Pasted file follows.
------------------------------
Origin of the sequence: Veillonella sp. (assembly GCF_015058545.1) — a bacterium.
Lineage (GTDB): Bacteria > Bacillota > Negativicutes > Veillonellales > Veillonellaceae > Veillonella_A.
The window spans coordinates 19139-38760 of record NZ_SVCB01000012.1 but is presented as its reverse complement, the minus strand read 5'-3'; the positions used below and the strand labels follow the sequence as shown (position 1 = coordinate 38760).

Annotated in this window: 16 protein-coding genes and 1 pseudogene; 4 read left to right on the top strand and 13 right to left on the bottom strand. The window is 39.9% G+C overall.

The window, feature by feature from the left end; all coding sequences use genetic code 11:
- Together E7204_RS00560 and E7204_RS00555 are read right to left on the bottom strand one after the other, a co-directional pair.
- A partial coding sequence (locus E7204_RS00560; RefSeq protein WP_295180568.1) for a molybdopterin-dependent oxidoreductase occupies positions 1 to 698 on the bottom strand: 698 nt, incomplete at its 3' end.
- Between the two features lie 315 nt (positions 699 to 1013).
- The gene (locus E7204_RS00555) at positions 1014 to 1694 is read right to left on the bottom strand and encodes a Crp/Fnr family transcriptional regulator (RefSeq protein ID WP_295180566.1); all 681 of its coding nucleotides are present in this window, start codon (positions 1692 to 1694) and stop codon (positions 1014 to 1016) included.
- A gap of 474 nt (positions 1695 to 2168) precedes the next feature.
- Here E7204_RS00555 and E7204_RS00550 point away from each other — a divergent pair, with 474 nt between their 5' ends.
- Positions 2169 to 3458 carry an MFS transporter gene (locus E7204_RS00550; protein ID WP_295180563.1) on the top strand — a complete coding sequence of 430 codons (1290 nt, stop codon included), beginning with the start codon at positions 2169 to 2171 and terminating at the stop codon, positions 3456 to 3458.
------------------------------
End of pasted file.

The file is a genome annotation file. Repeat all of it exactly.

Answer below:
Origin of the sequence: Veillonella sp. (assembly GCF_015058545.1) — a bacterium.
Lineage (GTDB): Bacteria > Bacillota > Negativicutes > Veillonellales > Veillonellaceae > Veillonella_A.
The window spans coordinates 19139-38760 of record NZ_SVCB01000012.1 but is presented as its reverse complement, the minus strand read 5'-3'; the positions used below and the strand labels follow the sequence as shown (position 1 = coordinate 38760).

Annotated in this window: 16 protein-coding genes and 1 pseudogene; 4 read left to right on the top strand and 13 right to left on the bottom strand. The window is 39.9% G+C overall.

The window, feature by feature from the left end; all coding sequences use genetic code 11:
- Together E7204_RS00560 and E7204_RS00555 are read right to left on the bottom strand one after the other, a co-directional pair.
- A partial coding sequence (locus E7204_RS00560; RefSeq protein WP_295180568.1) for a molybdopterin-dependent oxidoreductase occupies positions 1 to 698 on the bottom strand: 698 nt, incomplete at its 3' end.
- Between the two features lie 315 nt (positions 699 to 1013).
- The gene (locus E7204_RS00555) at positions 1014 to 1694 is read right to left on the bottom strand and encodes a Crp/Fnr family transcriptional regulator (RefSeq protein ID WP_295180566.1); all 681 of its coding nucleotides are present in this window, start codon (positions 1692 to 1694) and stop codon (positions 1014 to 1016) included.
- A gap of 474 nt (positions 1695 to 2168) precedes the next feature.
- Here E7204_RS00555 and E7204_RS00550 point away from each other — a divergent pair, with 474 nt between their 5' ends.
- Positions 2169 to 3458 carry an MFS transporter gene (locus E7204_RS00550; protein ID WP_295180563.1) on the top strand — a complete coding sequence of 430 codons (1290 nt, stop codon included), beginning with the start codon at positions 2169 to 2171 and terminating at the stop codon, positions 3456 to 3458.